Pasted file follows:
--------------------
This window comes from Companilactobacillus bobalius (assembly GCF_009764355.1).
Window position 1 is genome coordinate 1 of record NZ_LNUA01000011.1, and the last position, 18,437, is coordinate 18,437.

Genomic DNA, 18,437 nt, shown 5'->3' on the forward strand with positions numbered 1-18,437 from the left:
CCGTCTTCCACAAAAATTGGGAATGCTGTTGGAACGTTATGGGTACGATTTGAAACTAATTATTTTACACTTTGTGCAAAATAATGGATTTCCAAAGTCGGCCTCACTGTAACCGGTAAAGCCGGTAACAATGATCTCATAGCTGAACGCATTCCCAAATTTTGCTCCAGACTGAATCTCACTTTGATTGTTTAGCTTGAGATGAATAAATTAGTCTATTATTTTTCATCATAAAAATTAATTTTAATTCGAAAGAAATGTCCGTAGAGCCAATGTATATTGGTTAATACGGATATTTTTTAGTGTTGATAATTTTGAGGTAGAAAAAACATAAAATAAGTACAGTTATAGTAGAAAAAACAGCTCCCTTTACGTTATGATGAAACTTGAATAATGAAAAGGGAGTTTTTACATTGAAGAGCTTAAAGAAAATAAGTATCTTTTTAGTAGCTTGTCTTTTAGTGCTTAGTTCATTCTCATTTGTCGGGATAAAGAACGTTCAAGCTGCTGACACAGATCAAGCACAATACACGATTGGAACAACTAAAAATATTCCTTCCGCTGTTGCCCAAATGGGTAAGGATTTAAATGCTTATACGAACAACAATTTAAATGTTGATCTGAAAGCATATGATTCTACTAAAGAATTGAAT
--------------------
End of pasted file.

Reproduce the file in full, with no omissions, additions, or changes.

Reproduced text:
This window comes from Companilactobacillus bobalius (assembly GCF_009764355.1).
Window position 1 is genome coordinate 1 of record NZ_LNUA01000011.1, and the last position, 18,437, is coordinate 18,437.

Genomic DNA, 18,437 nt, shown 5'->3' on the forward strand with positions numbered 1-18,437 from the left:
CCGTCTTCCACAAAAATTGGGAATGCTGTTGGAACGTTATGGGTACGATTTGAAACTAATTATTTTACACTTTGTGCAAAATAATGGATTTCCAAAGTCGGCCTCACTGTAACCGGTAAAGCCGGTAACAATGATCTCATAGCTGAACGCATTCCCAAATTTTGCTCCAGACTGAATCTCACTTTGATTGTTTAGCTTGAGATGAATAAATTAGTCTATTATTTTTCATCATAAAAATTAATTTTAATTCGAAAGAAATGTCCGTAGAGCCAATGTATATTGGTTAATACGGATATTTTTTAGTGTTGATAATTTTGAGGTAGAAAAAACATAAAATAAGTACAGTTATAGTAGAAAAAACAGCTCCCTTTACGTTATGATGAAACTTGAATAATGAAAAGGGAGTTTTTACATTGAAGAGCTTAAAGAAAATAAGTATCTTTTTAGTAGCTTGTCTTTTAGTGCTTAGTTCATTCTCATTTGTCGGGATAAAGAACGTTCAAGCTGCTGACACAGATCAAGCACAATACACGATTGGAACAACTAAAAATATTCCTTCCGCTGTTGCCCAAATGGGTAAGGATTTAAATGCTTATACGAACAACAATTTAAATGTTGATCTGAAAGCATATGATTCTACTAAAGAATTGAAT